Hello, I’m calling on behalf of the Loft Extensions party. I wonder if we can count on your support in the forthcoming street ballot. As you know, we face a serious battle with the Cellar Conversion Coalition, whose policies could undermine the foundations of the entire street. Did you see that video of the road where four houses collapsed because of cellar work? We believe our safer vision for the road will increase property values while allowing more multiple-occupancy dwellings for those seeking to capitalise on part of their house. And, by the way, our view is shared by the Conservatory Association, with whom we are in a progressive alliance.

Is this the future of local democracy? Michael Gove’s exciting plan to allow community and even street-level ballots as a way to win local approval for property developments is an exciting idea, which could make developers more attentive to the needs and fears of residents. The hope is that by securing community buy-in more homes can be built. It’s such an appealing idea you almost wish it could work.

But because every householder in history is ready to go to war over a millimetre of fence line, you have to wonder if this is likely to deliver a significant increase in new homes. I also worry about political polarisation. There is enough tension over the jubilee street party in my road and we haven’t even had the bake-off result yet.

Even so, this is a chance to bring everything we love about politics down to street level. Clearly much will depend on the type of development envisaged but we do need to set some rules around campaigning. Will there be limits on spending? Should I be allowed to employ my wife as part of my private office? Can I expense the new duck-house?

There are exciting opportunities for some vicious negative campaigning such as smearing opponents on social media. Trump-style insults such as Crooked Hillary could definitely be deployed on the neighbours. I’m looking forward to getting my teeth into Never Mows his Lawn Steve, Illegally Running a Business from Home Alan, Needs to Fix her Guttering Janet, and, of course, Probably a Drug Dealer Kevin.

Bigger developments will demand more professional campaigns. I’m very excited about the formation of a Nimby party, just as long as it doesn’t meet in my house. The Nimbys (or as we used to call them, conservatives) will go around explaining that there simply isn’t the infrastructure to tolerate further development, apart perhaps from some new tennis courts and a gastropub.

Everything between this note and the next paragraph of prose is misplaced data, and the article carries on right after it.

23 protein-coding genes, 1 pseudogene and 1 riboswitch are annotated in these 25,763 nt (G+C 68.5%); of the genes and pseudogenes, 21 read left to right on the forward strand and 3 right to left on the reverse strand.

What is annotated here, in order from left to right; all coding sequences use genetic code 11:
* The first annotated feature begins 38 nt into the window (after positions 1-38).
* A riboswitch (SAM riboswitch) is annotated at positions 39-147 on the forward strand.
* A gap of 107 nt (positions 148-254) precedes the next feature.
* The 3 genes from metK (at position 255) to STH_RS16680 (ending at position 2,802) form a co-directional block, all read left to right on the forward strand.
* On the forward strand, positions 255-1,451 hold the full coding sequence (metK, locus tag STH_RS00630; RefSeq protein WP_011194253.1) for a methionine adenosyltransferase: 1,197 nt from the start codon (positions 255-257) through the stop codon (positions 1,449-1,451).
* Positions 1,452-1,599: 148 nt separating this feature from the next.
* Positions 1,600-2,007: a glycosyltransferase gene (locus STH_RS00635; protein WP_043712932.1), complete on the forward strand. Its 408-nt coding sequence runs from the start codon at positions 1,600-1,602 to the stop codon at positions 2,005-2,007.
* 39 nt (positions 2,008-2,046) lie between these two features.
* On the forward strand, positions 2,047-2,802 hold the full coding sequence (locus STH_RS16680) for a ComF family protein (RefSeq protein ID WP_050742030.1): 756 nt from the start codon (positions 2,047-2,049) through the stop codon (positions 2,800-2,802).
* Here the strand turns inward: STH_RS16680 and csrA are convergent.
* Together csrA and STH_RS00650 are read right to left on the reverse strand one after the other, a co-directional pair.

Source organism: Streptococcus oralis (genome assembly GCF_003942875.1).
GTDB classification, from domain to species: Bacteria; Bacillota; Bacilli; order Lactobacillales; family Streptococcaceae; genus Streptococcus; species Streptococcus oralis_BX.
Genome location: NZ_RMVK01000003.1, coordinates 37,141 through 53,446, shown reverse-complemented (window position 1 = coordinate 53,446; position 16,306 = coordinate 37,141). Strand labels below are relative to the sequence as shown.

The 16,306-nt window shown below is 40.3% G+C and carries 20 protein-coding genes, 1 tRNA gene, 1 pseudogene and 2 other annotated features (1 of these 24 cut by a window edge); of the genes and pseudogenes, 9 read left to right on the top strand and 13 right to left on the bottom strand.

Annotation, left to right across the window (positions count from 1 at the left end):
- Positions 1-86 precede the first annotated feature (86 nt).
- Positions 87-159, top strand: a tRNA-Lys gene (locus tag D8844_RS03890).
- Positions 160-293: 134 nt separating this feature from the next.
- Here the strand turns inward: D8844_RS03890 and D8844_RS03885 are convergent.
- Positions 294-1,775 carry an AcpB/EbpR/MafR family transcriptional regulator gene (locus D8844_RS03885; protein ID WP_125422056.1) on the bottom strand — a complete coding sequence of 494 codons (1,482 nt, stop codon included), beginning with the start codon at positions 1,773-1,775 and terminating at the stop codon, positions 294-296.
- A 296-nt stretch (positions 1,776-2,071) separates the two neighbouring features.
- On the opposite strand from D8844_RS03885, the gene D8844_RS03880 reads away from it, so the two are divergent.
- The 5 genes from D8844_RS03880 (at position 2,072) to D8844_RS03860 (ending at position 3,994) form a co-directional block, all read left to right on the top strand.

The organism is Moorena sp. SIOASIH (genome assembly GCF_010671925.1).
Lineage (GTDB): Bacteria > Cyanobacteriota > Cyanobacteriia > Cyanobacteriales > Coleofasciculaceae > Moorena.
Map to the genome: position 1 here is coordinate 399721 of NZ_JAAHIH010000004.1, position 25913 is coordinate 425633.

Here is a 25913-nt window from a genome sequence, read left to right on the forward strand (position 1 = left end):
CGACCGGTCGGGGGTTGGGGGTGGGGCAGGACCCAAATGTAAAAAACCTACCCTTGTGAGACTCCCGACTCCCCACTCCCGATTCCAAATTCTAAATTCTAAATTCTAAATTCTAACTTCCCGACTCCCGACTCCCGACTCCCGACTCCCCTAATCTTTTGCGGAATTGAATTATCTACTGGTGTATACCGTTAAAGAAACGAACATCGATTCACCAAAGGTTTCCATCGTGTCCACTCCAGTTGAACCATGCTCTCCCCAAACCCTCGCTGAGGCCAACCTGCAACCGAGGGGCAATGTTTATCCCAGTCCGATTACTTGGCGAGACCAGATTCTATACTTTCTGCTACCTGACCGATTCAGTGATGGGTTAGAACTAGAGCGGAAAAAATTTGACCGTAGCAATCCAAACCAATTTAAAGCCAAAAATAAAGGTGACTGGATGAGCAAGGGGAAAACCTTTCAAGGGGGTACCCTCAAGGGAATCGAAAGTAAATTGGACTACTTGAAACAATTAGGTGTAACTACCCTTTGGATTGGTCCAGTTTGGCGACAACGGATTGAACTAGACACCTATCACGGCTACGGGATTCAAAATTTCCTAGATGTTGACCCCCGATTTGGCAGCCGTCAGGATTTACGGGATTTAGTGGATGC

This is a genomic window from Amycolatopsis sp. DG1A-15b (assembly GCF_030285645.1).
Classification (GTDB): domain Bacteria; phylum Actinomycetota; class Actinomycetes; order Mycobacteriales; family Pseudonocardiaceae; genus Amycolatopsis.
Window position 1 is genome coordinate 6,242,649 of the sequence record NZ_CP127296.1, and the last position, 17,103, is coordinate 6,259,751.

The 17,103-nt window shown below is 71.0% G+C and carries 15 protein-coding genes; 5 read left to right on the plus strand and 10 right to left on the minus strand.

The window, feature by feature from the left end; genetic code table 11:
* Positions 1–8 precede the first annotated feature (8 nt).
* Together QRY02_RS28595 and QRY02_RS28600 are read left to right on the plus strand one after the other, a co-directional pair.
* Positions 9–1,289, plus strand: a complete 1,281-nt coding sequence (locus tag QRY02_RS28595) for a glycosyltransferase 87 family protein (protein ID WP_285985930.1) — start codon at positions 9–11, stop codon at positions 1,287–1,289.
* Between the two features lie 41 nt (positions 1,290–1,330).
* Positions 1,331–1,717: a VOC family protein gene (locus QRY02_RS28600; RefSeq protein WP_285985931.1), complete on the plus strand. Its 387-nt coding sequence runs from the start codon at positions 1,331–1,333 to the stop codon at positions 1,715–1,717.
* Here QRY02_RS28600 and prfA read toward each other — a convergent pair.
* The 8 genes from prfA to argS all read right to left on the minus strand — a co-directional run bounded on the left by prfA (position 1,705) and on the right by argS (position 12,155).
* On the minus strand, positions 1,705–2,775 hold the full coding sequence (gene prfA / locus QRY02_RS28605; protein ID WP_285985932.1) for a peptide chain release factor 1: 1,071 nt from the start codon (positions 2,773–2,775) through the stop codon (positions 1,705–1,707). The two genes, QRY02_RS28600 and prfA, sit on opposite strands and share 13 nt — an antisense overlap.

Interviewed on Nextdoor Radio, its leader will tell residents: “We all acknowledge the need for more homes but we do need to stay sensitive to the essential character of the area, namely that we live here and like it how it is. And furthermore we have invested heavily already, hang on if I can just finish this point, you only have to walk along the street to see some stylish new front fences and some lovely wisteria, which add to the whole tone of the place.”

The challenge will be greater for advocates of change. Party leaders will need to be able to sell a vision to voters, an optimistic message such as Build Back Better, Get Brexit Done or Oh Jeremy Corbyn. It is not as if pro-development parties can use accurate slogans like Building Busier Buses or Months of Congestion and Noise. So they will probably need to call themselves something like the Progress party, or the High-Density Homes for our Children party.

I see some slick marketing and maybe a pledge card of key promises: two new schools, a new doctor’s surgery and a Little Waitrose on the corner. (Actually the Little Waitrose on the Corner party could be a winner). Cambridge Analytica will be coming onboard to target ads via Nextdoor to ensure that voters get messages that work for them and not for the stroppy old git at number 36.

Technically electoral law does not permit giant bungs to voters, but perhaps the new rules will allow developers to promise communal benefits like subsidised doggy day care or free Nespresso machines at every junction. A shot in the arm for sensible development.

This is the future. It’s time to take politics down to the next level.

Follow Robert on Twitter @robertshrimsley and email him at robert.shrimsley@ft.com

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